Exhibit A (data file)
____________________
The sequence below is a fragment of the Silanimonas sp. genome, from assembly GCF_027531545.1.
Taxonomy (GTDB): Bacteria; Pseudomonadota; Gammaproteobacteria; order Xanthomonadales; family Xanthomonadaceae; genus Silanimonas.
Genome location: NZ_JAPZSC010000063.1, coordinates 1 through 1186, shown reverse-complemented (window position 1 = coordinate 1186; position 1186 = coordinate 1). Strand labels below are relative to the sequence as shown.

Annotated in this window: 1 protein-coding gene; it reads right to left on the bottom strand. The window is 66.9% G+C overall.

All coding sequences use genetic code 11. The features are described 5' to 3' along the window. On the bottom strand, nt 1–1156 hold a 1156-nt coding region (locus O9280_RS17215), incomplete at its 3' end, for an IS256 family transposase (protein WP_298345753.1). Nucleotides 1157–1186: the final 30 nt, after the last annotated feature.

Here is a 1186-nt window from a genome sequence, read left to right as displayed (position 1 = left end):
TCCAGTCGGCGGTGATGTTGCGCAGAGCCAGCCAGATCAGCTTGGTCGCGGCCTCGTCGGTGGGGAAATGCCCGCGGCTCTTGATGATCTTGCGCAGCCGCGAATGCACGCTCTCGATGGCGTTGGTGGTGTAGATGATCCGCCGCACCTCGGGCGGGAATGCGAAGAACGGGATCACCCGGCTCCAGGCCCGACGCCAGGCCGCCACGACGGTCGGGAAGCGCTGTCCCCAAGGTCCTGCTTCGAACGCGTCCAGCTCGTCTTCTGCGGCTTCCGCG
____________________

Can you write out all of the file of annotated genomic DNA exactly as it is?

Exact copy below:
The sequence below is a fragment of the Silanimonas sp. genome, from assembly GCF_027531545.1.
Taxonomy (GTDB): Bacteria; Pseudomonadota; Gammaproteobacteria; order Xanthomonadales; family Xanthomonadaceae; genus Silanimonas.
Genome location: NZ_JAPZSC010000063.1, coordinates 1 through 1186, shown reverse-complemented (window position 1 = coordinate 1186; position 1186 = coordinate 1). Strand labels below are relative to the sequence as shown.

Annotated in this window: 1 protein-coding gene; it reads right to left on the bottom strand. The window is 66.9% G+C overall.

All coding sequences use genetic code 11. The features are described 5' to 3' along the window. On the bottom strand, nt 1–1156 hold a 1156-nt coding region (locus O9280_RS17215), incomplete at its 3' end, for an IS256 family transposase (protein WP_298345753.1). Nucleotides 1157–1186: the final 30 nt, after the last annotated feature.

Here is a 1186-nt window from a genome sequence, read left to right as displayed (position 1 = left end):
TCCAGTCGGCGGTGATGTTGCGCAGAGCCAGCCAGATCAGCTTGGTCGCGGCCTCGTCGGTGGGGAAATGCCCGCGGCTCTTGATGATCTTGCGCAGCCGCGAATGCACGCTCTCGATGGCGTTGGTGGTGTAGATGATCCGCCGCACCTCGGGCGGGAATGCGAAGAACGGGATCACCCGGCTCCAGGCCCGACGCCAGGCCGCCACGACGGTCGGGAAGCGCTGTCCCCAAGGTCCTGCTTCGAACGCGTCCAGCTCGTCTTCTGCGGCTTCCGCG